The primary tactic to manage TSWV is the use of resistant tomato varieties (http://www.thegrower.com/south-east-vegetable-guide/). Controlling weeds adjacent to the high tunnel will reduce the thrips population and virus inoculum prior to planting.
Powdery mildew is a common problem in Alabama on field-grown cucurbits, and it poses a greater risk to vegetables, including tomatoes, grown in high tunnels. The fungal disease first appears as pale, yellow spots on stems, petioles, and leaves. These spots expand, merge, and become covered with a superficial, powdery, white fungal growth (figure 4). Severely infected leaves gradually turn yellow, wither, and die. Powdery mildew can overwinter on weeds around high tunnels, and air currents can carry spores of the fungus long distances into an area. The disease is favored by dry plant surfaces, high humidity, moderate-to-high temperatures, low-light intensity, and excessive plant growth. The principal control measures for powdery mildew are the use of resistant varieties and timely fungicide applications.
Thorough coverage of the foliage is essential for good control and requires the fungicide to reach the underside of leaves. Weed control and good sanitation practices may help limit powdery mildew.
Leaf mold, a fungal disease, is primarily a problem on high tunnel and greenhouse-grown tomatoes. The disease is most destructive when the relative humidity in the structure is too high (above 85 percent). Under these conditions, the fungus develops rapidly on foliage, usually starting on the lower leaves and progressing upward. If leaf mold is not controlled, large portions of the foliage can be killed, resulting in significant yield reductions.
Symptoms first appear as small, pale green or yellowish spots on the upper leaf surface. The fungus appears on the corresponding lower leaf surface as an olive green to grayish purple velvety growth (figure 5), composed mostly of spores of the pathogen. Infected leaves become yellowish brown, curl, and drop prematurely. Fruit infections appear as a black, leathery, stem-end rot, which can develop on both green and ripe tomato fruit with up to one-third of the fruit surface affected.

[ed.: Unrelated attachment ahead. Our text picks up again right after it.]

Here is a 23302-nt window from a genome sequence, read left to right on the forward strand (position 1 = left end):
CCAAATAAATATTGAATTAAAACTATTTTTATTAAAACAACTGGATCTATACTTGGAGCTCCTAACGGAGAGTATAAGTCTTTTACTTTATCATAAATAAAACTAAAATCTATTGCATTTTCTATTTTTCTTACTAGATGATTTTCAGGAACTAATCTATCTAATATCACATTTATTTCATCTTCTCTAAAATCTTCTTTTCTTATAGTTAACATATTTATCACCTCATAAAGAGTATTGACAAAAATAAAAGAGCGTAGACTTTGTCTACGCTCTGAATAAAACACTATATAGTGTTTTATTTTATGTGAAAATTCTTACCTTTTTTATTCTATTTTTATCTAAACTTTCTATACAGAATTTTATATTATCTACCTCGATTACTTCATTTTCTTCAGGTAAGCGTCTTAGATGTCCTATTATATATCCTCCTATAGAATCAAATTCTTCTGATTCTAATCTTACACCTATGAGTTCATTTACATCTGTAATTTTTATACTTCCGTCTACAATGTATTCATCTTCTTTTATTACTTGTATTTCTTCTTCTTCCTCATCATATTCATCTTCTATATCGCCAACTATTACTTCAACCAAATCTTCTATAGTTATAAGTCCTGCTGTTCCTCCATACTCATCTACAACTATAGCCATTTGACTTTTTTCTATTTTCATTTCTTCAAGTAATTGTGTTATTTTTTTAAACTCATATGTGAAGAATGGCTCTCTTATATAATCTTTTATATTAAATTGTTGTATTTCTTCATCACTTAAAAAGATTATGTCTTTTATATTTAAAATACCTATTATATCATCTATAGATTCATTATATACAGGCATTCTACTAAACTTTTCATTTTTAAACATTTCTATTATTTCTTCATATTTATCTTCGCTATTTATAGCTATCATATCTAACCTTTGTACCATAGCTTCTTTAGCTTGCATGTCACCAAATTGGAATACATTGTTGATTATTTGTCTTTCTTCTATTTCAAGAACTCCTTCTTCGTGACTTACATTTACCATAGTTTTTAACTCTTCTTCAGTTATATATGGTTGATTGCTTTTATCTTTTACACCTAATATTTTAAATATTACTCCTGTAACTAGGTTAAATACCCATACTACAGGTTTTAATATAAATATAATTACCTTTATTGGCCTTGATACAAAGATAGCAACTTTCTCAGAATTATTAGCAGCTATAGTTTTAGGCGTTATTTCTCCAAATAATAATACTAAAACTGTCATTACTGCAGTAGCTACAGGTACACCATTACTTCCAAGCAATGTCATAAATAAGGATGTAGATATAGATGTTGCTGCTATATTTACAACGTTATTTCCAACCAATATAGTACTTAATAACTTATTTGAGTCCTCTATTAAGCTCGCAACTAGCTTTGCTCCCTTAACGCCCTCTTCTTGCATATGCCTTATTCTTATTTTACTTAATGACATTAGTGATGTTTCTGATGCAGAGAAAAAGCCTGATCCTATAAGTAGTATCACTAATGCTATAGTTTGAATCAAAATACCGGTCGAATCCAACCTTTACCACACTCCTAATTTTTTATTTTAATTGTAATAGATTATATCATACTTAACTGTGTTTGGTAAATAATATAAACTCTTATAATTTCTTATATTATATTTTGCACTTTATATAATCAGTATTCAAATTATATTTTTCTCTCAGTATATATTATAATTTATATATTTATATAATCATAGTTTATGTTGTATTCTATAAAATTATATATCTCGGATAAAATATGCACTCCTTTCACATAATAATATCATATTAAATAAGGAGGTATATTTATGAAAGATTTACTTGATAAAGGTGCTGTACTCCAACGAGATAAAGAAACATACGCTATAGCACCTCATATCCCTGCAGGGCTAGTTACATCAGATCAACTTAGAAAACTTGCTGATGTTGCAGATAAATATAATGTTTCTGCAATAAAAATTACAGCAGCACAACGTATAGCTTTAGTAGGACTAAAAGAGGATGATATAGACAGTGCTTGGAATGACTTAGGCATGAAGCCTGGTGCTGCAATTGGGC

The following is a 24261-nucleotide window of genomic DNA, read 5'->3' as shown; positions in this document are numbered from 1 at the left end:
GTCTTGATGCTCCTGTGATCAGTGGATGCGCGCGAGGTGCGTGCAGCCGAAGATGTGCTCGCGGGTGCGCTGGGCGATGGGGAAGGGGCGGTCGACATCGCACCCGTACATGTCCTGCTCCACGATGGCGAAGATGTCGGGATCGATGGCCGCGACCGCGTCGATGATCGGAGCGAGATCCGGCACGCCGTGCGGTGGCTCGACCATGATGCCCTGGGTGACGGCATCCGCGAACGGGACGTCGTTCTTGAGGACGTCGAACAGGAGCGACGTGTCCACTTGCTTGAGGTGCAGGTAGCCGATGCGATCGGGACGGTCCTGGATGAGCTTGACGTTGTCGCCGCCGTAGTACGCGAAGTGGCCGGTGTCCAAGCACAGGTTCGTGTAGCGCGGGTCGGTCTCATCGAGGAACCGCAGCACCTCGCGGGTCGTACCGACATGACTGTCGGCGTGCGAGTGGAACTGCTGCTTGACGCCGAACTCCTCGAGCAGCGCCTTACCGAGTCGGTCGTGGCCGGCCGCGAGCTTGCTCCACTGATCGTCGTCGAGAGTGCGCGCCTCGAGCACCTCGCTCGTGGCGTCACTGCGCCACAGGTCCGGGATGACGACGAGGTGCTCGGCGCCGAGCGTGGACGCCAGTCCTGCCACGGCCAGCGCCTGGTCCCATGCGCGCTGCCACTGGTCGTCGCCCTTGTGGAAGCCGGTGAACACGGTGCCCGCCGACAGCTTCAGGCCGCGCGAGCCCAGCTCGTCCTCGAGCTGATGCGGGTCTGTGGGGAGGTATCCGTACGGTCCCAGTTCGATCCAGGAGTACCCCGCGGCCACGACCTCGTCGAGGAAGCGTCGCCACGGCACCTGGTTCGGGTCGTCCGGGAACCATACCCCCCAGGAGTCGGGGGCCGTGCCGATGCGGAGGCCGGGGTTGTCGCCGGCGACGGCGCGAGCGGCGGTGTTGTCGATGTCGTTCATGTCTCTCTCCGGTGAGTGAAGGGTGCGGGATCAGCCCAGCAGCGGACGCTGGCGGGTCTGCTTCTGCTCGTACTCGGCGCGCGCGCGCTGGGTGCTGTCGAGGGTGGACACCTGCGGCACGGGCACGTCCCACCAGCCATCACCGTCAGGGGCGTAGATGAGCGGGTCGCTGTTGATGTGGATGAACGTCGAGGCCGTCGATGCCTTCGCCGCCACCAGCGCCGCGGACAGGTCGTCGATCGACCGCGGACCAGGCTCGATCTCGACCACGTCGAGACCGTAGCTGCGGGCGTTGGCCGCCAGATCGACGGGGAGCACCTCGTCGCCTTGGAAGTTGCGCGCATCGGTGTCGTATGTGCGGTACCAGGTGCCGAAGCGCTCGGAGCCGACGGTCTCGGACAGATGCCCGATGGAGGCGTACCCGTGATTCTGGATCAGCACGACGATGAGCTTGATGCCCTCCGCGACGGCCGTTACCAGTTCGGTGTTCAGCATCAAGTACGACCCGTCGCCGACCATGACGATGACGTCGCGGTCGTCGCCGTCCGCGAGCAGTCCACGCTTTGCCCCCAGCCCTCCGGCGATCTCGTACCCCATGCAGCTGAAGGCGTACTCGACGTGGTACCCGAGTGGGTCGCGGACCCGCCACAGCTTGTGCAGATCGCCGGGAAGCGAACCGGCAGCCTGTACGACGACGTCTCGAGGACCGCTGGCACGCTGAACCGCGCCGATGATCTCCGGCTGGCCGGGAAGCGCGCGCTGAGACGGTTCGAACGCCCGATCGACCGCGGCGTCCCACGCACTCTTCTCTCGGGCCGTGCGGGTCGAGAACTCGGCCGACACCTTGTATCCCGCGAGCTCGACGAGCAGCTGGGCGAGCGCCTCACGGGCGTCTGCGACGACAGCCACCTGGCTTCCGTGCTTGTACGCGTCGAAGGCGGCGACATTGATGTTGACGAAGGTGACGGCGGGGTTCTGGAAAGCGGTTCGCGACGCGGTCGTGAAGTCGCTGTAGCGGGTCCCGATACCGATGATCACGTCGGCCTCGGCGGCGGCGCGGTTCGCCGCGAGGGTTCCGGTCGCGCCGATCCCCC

The fungus survives between seasons on plant debris, in seed, and in soil. Spores of the fungus have been reported to survive in greenhouses for one year in the absence of a host. Large numbers of spores are produced on the undersurface of infected leaves. These spores are easily spread from plant to plant by air currents and splashing water and on tools and clothing of workers. To control leaf mold, growers need to keep the relative humidity in a structure below 85 percent and keep free moisture from persisting on leaves. Providing good ventilation and as much light as possible will aid in this process. Keeping leaves dry when watering and providing adequate spacing to avoid excessive shading will aid in control of leaf mold.
Viral Diseases of Cucurbits
Viral diseases are a major problem of cucurbits in Alabama. Zucchini yellow mosaic virus (ZYMV), cucumber mosaic virus (CMV), papaya ring spot virus (PRSV), and watermelon mosaic virus (WMV) are aphid-transmitted viruses. Management of the insect vector is extremely difficult and has not been a successful way to control these diseases. Symptoms vary depending on the host and plant age at the time of infection but may include stunting, leaf malformation, and yellowing or light green mottling of the foliage (figure 6). Plants infected when young produce few marketable fruit. The most effective control of these diseases is the use of virus-resistant varieties.